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2005: 70 percent 2006: 72 percent 2007: 64 percent
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The company has excellent gross margins in excess of 60 percent for all three years However, one sees an 8 percentage point decline in gross margins in 2007, indicating that something has changed What are some of the possible reasons for a decline in gross margins
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There may have been a change in the product mix being sold A higher percentage of lower-margin items may have been sold The cost of supplies may have gone up The company may have changed its accounting system from a cash system to accrual This change in accounting system results in no change in the timing of cash receipts; since this is a cash business and therefore the company does not have receivables, the change in the system will not affect the timing of when revenues are recognized However, the accounting system change forces the company to recognize costs earlier The result of this change is potentially lower gross margins because costs are being recognized earlier, and therefore lower net profit as well The company may be buying from different suppliers at higher costs and/or selling to different customers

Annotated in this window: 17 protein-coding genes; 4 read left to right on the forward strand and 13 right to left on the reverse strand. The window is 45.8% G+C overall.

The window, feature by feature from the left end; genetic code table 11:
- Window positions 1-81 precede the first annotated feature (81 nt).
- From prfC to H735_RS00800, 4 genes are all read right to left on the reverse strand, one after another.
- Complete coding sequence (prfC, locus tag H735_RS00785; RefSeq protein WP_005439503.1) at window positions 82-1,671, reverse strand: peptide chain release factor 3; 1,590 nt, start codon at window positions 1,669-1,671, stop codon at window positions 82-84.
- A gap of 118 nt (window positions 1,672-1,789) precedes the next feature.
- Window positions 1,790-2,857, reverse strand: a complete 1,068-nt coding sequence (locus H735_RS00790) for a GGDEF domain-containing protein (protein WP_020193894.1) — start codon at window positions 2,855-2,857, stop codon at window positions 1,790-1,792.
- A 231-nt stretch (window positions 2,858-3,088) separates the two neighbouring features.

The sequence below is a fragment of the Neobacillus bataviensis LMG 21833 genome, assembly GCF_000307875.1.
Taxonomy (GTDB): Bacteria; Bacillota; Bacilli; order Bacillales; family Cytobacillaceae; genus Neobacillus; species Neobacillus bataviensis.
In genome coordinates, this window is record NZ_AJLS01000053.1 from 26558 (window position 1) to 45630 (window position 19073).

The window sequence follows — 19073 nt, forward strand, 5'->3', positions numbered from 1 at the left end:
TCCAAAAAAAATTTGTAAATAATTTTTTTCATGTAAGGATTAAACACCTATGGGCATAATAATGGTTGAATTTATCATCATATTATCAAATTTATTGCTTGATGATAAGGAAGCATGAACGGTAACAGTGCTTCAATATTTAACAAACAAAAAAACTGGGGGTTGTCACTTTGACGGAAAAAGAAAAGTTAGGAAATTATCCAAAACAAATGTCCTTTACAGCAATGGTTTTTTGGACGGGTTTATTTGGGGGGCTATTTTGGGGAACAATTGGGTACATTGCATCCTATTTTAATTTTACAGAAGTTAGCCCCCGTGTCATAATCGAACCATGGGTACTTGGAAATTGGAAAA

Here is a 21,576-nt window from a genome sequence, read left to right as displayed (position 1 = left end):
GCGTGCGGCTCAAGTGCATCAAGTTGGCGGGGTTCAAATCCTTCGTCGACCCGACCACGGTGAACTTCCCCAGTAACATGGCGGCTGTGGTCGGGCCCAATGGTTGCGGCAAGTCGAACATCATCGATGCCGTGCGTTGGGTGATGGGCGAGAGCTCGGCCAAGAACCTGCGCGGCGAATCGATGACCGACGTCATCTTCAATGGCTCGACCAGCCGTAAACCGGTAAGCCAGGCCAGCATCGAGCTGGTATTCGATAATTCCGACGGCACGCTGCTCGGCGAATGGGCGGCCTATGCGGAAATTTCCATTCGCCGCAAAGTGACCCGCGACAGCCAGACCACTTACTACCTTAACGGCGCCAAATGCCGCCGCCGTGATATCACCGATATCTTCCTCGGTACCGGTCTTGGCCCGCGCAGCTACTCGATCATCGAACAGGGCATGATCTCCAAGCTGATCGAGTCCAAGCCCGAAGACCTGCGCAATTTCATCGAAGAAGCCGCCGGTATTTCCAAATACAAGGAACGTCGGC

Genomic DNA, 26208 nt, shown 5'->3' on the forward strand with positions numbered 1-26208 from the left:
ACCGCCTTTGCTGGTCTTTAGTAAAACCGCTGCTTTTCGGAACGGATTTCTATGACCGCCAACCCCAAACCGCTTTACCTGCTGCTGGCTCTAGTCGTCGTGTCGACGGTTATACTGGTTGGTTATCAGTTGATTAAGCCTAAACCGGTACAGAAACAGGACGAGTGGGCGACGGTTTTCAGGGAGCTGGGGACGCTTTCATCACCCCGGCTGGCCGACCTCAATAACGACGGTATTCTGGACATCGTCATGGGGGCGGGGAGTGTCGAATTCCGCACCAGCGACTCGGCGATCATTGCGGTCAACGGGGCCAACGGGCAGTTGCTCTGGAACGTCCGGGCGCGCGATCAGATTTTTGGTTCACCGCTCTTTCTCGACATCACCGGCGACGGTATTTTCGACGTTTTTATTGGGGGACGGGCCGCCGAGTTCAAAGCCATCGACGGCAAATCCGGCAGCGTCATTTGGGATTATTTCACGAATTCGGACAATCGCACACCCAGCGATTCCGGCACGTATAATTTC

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An examination of the income statement shows that 2006 was the first year in which products were returned Also, and more importantly, as the note at the bottom of the statement shows, there was a change in the accounting method, from cash to accrual And as we just stated, the change does not affect revenues because this is a cash business, but it does have a negative effect on all three margins because more expenses are being recognized Therefore, as a result of the change, we are not comparing apples to apples with the prior year